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Advice, Happiness

The Ex-Girlfriend Club

When I was 16 I met a boy called Will*. Will was my first everything: first boyfriend, first “I love you”, first other-person-orgasm, first p in my v.

But I wasn’t Will’s first any of those. That title in his life belonged to a girl called Chelsea, subsequently becoming another first for me: the first ex girlfriend.

These were simpler times. Pre Instagram and pre Facebook boom, it took a mutual acquaintance causally mentioning Chelsea for me to find out about her, around four months into our then very teenage relationship.

Of course, I’d recently been experiencing multiple overwhelming emotions for the very first time, such as attachment, sexual connection, vaginal stimulation and the gag reflex. None of these shocked me (the gag reflex comes in at a close second) or hit me quite so hard as the pure stomach turning gut wrenching jealously I felt upon learning of what I envisioned of Will’s “First Love”. Suddenly, our relationship felt tainted, which sounds very Victorian I know, and is strange because it’s not like I ever thought he was a virgin. Funnily enough, the fact that he wasn’t a virgin when he met me made me fancy him even more and installed a confidence that he’d take the wheel on my loss of virginity experience. But now, after discovering the details, I wished that I’d been his first. The awful, juvenile terms “sloppy seconds” and “upgrade/downgrade” was rife in our small town Essex gossip culture. I wasn’t anyone’s seconds. He was. I didn’t feel special anymore.

And to make it worse, she was hot. I tried to find faults in her to comfort my ignorant pubescent woman brain, but failed. She was tall and blonde, with a sexiness about her. I instantly compared this to myself, the unsexed round faced brunette tomboy in thick rimmed glasses, and for the first time ever, contemplated my own attractiveness. My awkward stage went on for longer than most (can we just forget pre-2011 didn’t happen?) whereas it seemed as if she’d never even endured one. As the law of attraction would have it, now knowing her face and name, I started seeing her everywhere on our college campus, but refused to acknowledge her existence, even to my friends. I didn’t need their opinions or even the truth, and I wasn’t insecure enough to put her down in order to pull myself up. She never caused trouble in any way. She was just living her life. But to me, she was the bitch that my boyfriend loved before me.

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(I literally ignored her existence at this party and we still managed to – kind of – be in the same photo.)

We’re raised well prepared for relationships and “love”, but no one ever warned me of the ex girlfriend game. Once over the age of 18, chances are your significant other has known genitalia other than your own. It seems like a simple fact of life, but one we are never emotionally prepped for or allowed to be honest about. No girl wants to be the “psycho” or to ruin her new relationship ‘cool girl’ myth. But if you tell me that you don’t know your S.O’s ex’s name, guess what – I don’t believe you.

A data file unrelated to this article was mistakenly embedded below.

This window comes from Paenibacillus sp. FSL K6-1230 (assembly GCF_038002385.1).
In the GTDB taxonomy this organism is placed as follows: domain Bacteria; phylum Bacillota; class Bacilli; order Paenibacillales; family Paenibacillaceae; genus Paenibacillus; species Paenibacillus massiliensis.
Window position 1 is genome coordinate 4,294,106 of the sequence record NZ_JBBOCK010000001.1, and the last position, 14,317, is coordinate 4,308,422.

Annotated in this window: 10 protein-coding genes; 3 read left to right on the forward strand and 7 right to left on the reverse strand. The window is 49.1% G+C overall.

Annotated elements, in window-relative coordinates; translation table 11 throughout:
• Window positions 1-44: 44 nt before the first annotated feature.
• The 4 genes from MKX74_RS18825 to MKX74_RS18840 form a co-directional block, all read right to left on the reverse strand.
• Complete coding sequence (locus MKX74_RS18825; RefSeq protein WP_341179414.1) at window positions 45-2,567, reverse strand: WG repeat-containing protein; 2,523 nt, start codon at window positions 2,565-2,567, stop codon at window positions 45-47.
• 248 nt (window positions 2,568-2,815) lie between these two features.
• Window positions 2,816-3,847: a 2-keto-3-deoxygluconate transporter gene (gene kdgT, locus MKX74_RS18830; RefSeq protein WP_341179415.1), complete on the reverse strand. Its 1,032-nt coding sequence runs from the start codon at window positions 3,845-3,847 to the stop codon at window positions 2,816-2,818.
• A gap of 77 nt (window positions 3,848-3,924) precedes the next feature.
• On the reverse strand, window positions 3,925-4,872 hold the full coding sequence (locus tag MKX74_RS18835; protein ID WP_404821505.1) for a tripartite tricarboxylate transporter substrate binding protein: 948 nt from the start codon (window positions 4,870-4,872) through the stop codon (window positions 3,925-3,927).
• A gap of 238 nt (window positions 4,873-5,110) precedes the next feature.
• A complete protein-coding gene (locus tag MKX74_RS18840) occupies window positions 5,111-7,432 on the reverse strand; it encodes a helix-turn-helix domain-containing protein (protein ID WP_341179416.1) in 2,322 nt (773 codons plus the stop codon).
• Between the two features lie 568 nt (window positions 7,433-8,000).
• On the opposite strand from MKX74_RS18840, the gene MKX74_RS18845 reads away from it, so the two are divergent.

Because, for every man I’ve been romantically or sexually involved in, I’ve known at least one ex by name or face, whether I’ve searched them out, stumbled across them or simply heard stories straight from the man’s mouth. Unless you’ve known them personally, they become a ghost like presence in the back of your sub conscious, even if it is a tiny little thought in a darker moment of the day, existing in a universe parallel to your own – still kissing and loving the man that is now yours. Their names become harder to pronounce, as if even the phonetic produces a venom, paralysing your lips. And even if their name is rarely mentioned, no matter what age, to some degree your person shared experiences and parts of their life with this other person. So in getting to know your person to the best of human ability, they’re going to remain in there somewhere, however much hidden.

To date, Chelsea is the only ex I’ve had no choice but to share an intimate space with, i.e a campus, a corridor or a mutual friends party. I’ve seen others in social situations that have been easy to escape from. I even worked with one, but didn’t have to be in close proximity with her. Chelsea is the only ex who’s persona was crafted in real life. All of the others have been created in a cosmic space between my brain and the internet.

For all the advantages that technology has granted us, among it’s negatives are the utensils to feed our curiosity in this particular subject. A simple Google search could show you half a dozen different medias that she has used over the years. I once found myself three years deep into an ex’s blog, flooded with photos of her and the guy on amazing holidays, making that past parallel universe far too present. And as the years have gone on it’s become as easy as a swipe of the index finger to fall head first down the rabbit hole and suddenly find your self finger slipping on a photo she posted 120 weeks ago. Social media gives us the tools to construct these once mysterious figures from the past. A 140 character tweet somehow acts as an autobiographical look into their soul, as does an over used Emoji or a one sentence self-bio.

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^THE WORST.